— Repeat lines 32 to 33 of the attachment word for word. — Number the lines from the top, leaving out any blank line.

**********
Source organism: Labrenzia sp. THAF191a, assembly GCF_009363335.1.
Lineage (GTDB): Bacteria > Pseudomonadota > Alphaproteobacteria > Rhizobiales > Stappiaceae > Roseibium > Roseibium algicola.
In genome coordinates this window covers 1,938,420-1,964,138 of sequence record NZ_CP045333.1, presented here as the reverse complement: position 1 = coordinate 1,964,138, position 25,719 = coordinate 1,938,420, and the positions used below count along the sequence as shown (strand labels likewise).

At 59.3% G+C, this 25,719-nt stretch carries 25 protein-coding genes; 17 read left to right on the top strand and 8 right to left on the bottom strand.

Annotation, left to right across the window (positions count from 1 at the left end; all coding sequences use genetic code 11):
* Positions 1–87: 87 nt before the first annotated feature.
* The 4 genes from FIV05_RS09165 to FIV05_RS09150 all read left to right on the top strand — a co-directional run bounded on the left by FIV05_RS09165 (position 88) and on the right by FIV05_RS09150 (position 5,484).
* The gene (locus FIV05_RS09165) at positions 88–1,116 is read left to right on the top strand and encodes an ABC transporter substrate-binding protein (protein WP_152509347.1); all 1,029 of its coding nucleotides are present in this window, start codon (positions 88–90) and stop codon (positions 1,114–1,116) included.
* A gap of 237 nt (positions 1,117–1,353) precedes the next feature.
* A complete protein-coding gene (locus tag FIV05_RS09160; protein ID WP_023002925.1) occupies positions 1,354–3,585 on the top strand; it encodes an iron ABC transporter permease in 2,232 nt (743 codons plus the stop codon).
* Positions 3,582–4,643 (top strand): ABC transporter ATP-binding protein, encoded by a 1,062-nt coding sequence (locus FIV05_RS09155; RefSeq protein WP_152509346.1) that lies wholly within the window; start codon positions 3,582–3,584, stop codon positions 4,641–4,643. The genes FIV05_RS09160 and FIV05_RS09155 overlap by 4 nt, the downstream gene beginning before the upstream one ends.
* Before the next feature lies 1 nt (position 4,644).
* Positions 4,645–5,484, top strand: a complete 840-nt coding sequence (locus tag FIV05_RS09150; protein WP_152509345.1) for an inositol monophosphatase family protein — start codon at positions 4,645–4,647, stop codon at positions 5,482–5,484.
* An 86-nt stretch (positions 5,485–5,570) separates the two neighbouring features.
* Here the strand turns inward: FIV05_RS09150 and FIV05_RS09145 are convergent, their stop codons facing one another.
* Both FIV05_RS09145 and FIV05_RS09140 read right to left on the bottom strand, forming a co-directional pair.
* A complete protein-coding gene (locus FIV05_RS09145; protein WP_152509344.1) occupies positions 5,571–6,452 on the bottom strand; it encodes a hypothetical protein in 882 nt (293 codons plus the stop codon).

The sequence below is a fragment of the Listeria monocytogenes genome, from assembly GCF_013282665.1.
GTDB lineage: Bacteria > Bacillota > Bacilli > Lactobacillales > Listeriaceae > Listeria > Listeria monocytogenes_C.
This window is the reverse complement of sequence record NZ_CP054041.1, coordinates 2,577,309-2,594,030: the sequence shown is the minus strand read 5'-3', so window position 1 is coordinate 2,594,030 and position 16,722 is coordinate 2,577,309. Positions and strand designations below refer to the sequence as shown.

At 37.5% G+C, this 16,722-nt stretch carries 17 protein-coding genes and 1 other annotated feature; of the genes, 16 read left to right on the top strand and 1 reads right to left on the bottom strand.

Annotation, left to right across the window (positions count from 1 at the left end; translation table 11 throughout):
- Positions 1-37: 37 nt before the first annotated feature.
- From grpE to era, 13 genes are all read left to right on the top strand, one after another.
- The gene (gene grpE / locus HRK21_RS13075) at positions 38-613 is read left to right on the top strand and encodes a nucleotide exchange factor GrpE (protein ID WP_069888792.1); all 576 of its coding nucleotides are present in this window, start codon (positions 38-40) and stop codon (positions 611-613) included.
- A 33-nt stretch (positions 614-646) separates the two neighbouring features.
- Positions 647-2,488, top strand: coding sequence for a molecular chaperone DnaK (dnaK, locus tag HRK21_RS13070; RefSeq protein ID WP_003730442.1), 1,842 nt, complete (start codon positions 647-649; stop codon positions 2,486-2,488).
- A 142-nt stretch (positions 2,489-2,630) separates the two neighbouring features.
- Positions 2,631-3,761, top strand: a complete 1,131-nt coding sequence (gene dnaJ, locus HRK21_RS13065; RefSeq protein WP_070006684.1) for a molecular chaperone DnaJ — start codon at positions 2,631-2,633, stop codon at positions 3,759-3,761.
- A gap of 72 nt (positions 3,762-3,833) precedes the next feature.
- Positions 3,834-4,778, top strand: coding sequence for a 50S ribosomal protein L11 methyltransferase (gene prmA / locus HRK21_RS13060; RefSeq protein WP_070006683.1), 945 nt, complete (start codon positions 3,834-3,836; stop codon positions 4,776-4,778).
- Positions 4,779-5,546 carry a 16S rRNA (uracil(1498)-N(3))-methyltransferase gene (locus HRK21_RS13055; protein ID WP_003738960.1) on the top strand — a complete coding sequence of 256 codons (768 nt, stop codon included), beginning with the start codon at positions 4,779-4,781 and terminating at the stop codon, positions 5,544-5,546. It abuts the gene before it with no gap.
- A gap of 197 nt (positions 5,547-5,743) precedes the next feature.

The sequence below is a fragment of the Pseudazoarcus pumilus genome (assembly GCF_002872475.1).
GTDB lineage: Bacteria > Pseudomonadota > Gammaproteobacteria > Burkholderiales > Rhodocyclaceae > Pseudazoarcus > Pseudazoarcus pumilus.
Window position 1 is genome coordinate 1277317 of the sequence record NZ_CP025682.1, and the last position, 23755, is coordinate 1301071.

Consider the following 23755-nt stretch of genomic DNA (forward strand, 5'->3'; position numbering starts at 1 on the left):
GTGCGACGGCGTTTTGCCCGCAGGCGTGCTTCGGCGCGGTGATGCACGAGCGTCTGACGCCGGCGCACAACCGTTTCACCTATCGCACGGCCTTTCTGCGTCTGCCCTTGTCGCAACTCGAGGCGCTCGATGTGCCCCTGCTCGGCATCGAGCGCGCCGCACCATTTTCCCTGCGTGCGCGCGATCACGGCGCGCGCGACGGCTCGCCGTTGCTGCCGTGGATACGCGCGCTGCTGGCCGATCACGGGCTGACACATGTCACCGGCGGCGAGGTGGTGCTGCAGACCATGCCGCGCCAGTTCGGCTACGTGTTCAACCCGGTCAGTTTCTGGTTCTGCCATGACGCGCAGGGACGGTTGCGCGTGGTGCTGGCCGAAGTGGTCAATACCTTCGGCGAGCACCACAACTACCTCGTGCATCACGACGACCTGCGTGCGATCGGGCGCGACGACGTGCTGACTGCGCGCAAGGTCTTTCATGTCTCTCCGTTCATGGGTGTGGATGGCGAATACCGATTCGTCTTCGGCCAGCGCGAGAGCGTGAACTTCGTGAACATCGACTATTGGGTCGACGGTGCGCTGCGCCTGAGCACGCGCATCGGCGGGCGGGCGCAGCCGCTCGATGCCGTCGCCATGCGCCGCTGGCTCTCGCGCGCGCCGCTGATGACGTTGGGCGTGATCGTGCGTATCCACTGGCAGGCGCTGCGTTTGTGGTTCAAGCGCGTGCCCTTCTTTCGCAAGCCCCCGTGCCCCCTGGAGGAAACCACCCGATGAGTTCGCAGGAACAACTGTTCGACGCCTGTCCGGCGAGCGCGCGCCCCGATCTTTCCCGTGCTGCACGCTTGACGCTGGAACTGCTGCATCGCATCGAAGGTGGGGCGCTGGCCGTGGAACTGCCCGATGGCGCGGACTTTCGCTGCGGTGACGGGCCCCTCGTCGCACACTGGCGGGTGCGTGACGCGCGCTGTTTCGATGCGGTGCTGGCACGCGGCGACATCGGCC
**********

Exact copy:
- Positions 4,779-5,546 carry a 16S rRNA (uracil(1498)-N(3))-methyltransferase gene (locus HRK21_RS13055; protein ID WP_003738960.1) on the top strand — a complete coding sequence of 256 codons (768 nt, stop codon included), beginning with the start codon at positions 4,779-4,781 and terminating at the stop codon, positions 5,544-5,546. It abuts the gene before it with no gap.
- A gap of 197 nt (positions 5,547-5,743) precedes the next feature.